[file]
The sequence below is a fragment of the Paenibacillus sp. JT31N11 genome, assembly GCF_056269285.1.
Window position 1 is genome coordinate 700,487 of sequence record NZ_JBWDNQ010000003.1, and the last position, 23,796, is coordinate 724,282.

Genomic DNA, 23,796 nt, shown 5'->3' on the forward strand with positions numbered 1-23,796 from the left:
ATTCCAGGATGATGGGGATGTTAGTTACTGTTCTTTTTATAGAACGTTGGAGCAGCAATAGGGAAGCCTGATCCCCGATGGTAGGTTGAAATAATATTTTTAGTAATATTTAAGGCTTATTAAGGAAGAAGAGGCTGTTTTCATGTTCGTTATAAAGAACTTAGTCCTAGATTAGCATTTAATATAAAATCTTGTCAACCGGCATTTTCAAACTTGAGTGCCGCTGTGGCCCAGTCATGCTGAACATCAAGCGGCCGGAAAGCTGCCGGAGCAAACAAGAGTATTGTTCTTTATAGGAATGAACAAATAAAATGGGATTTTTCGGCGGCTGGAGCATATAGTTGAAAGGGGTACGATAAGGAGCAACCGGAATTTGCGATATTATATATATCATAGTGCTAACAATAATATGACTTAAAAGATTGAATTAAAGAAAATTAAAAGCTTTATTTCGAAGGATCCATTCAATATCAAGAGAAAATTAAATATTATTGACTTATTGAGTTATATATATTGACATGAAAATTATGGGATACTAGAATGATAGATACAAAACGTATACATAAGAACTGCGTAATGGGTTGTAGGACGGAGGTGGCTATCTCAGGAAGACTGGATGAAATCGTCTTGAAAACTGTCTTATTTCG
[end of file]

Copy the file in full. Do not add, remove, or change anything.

The sequence below is a fragment of the Paenibacillus sp. JT31N11 genome, assembly GCF_056269285.1.
Window position 1 is genome coordinate 700,487 of sequence record NZ_JBWDNQ010000003.1, and the last position, 23,796, is coordinate 724,282.

Genomic DNA, 23,796 nt, shown 5'->3' on the forward strand with positions numbered 1-23,796 from the left:
ATTCCAGGATGATGGGGATGTTAGTTACTGTTCTTTTTATAGAACGTTGGAGCAGCAATAGGGAAGCCTGATCCCCGATGGTAGGTTGAAATAATATTTTTAGTAATATTTAAGGCTTATTAAGGAAGAAGAGGCTGTTTTCATGTTCGTTATAAAGAACTTAGTCCTAGATTAGCATTTAATATAAAATCTTGTCAACCGGCATTTTCAAACTTGAGTGCCGCTGTGGCCCAGTCATGCTGAACATCAAGCGGCCGGAAAGCTGCCGGAGCAAACAAGAGTATTGTTCTTTATAGGAATGAACAAATAAAATGGGATTTTTCGGCGGCTGGAGCATATAGTTGAAAGGGGTACGATAAGGAGCAACCGGAATTTGCGATATTATATATATCATAGTGCTAACAATAATATGACTTAAAAGATTGAATTAAAGAAAATTAAAAGCTTTATTTCGAAGGATCCATTCAATATCAAGAGAAAATTAAATATTATTGACTTATTGAGTTATATATATTGACATGAAAATTATGGGATACTAGAATGATAGATACAAAACGTATACATAAGAACTGCGTAATGGGTTGTAGGACGGAGGTGGCTATCTCAGGAAGACTGGATGAAATCGTCTTGAAAACTGTCTTATTTCG